Plans are off the table for two food-service providers with intentions to open in German Village.

Plans are off the table for two food-service providers with intentions to open in German Village.

The Columbus Board of Zoning Adjustment voted 3-2 Oct. 25 against several variances requested by Rockmill Brewery owner Matt Barbee who wanted to take over the former Juergens German Bakery & Restaurant at 525 S. Fourth St. and open Rockmill Tavern.

The BZA might have dealt the final, fatal blow to the Rockmill plan, which has been in the works for about a year.

Attorney Jeffrey L. Brown, representing Barbee, said the project is in limbo at the moment.

"We're evaluating our options right now," Brown said.

Last week, Barbee opened a Rockmill Tavern in the Brewery District.

Meanwhile, Tupelo Doughnuts has scrapped plans to open its first brick-and-mortar location at 190 E. Whittier St.

Founder Kimberly Payne said she decided not to renew the lease at the space, opting instead to open in Clintonville.

Payne said she would have had to equip the German Village storefront with a full kitchen, a costly move.

Also, it didn't have the visibility as the Clintonville store, which will take over Wang's Teriyaki at 4330 N. High St. It is expected to open by Feb. 1.

"We'd like to look back at German Village as our next location," Payne said.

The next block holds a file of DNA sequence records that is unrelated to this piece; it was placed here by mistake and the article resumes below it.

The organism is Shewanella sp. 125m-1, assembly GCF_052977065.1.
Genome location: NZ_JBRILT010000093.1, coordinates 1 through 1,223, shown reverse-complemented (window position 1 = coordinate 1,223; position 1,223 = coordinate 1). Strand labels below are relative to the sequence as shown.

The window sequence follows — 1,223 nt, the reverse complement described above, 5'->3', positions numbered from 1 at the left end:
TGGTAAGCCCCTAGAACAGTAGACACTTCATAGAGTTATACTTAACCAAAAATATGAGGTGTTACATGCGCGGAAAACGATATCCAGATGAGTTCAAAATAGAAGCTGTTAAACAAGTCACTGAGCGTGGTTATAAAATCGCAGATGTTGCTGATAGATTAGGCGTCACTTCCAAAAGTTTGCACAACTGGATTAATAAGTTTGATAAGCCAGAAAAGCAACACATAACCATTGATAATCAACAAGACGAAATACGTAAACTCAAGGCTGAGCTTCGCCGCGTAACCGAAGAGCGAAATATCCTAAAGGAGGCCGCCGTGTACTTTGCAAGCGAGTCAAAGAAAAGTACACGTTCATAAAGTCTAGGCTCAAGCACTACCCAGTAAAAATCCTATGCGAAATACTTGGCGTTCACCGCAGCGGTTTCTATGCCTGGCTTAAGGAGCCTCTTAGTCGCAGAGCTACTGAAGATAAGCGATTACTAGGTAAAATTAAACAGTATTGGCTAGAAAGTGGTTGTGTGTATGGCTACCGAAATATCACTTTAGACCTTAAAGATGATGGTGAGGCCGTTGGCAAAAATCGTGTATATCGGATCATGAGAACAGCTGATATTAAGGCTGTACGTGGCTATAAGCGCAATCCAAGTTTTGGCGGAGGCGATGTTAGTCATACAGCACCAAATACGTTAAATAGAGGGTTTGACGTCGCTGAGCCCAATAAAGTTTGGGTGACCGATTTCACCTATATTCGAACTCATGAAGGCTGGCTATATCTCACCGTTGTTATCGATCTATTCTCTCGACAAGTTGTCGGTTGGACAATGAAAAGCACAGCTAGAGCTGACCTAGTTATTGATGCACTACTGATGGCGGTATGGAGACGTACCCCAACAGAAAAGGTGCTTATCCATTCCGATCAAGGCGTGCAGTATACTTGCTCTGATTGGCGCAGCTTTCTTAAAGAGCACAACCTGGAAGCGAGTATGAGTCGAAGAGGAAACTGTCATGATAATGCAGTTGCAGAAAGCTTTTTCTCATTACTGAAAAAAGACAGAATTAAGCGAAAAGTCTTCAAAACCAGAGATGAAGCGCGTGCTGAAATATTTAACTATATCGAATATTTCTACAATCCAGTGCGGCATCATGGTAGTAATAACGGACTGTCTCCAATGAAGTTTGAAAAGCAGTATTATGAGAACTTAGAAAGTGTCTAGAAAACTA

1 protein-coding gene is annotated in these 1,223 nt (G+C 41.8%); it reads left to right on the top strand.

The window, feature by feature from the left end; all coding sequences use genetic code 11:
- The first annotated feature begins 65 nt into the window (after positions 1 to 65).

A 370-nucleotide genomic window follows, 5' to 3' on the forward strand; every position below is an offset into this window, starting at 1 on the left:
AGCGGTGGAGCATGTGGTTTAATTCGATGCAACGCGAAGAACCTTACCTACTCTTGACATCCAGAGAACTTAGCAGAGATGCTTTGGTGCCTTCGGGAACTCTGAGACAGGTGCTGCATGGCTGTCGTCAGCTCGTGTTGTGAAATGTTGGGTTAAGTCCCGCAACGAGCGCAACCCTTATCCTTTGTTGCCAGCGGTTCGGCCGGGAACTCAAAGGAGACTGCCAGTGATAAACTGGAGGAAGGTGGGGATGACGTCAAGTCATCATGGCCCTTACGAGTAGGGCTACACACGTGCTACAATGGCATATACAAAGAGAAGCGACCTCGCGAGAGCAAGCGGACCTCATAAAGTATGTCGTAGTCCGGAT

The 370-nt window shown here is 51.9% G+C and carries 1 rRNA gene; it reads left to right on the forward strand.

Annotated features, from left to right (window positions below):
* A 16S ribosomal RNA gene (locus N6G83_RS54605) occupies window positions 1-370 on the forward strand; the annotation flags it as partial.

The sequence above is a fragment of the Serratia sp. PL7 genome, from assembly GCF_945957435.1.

Doughnut production has been temporarily halted while the kitchen is updated at Tupelo's current kitchen facility on Billingsley Road. Payne said her food truck should be ready to roll back out for pop-up events and catering services by December.

The Rockmill rejection has deeper implications for the historic neighborhood, which has struggled with the lack of on-street parking.

Restaurant customers and residents vie for spaces, because driveways and parking lots are at a premium in the community. Rockmill's plan, which included a large outdoor patio in the rear of the site, fueled residents' anxieties over more spots lost to commerce.

Barbee had adjusted his proposal several times, scaling down the size of the patio and eliminating on-site brewing capacity and ultimately drafting a good-neighbor agreement.

But the proposal was never fully embraced by most neighbors, who also complained about noise and aesthetics.

German Village is also faced with future parking-capacity issues.

Schmidt's Sausage Haus und Restaurant, 240 E. Kossuth St., has announced plans to build a rooftop patio, something that would require a parking variance.

Fox in the Snow Cafe, a coffee house and bakery, is opening in 2,400 square feet at 201 Thurman Ave. It is part of a new mixed-use project that will include other retail stores.

Some have defended the opening of new restaurants as a good sign for a pedestrian-friendly community that wants to support its own business, while others have steadfastly rejected the idea, citing new high-impact uses simply push the parking issues to other areas in the neighborhood.

Rosemarie Keidel, who opened Juergens 47 years ago, said she's disappointed by the BZA vote and neighbors' constant criticisms of Rockmill.

"It's sad actually because such a wonderful thing would be so fitting here," she said, adding she hopes Barbee returns with something residents and the city find more suitable.

She said she has been approached by other restaurateurs, who have proposed intense uses for the shop, but wouldn't need a signoff by the city to move in.

"People need to be careful what they're wishing for," she said.

gseman@thisweeknews.com

@ThisWeekGary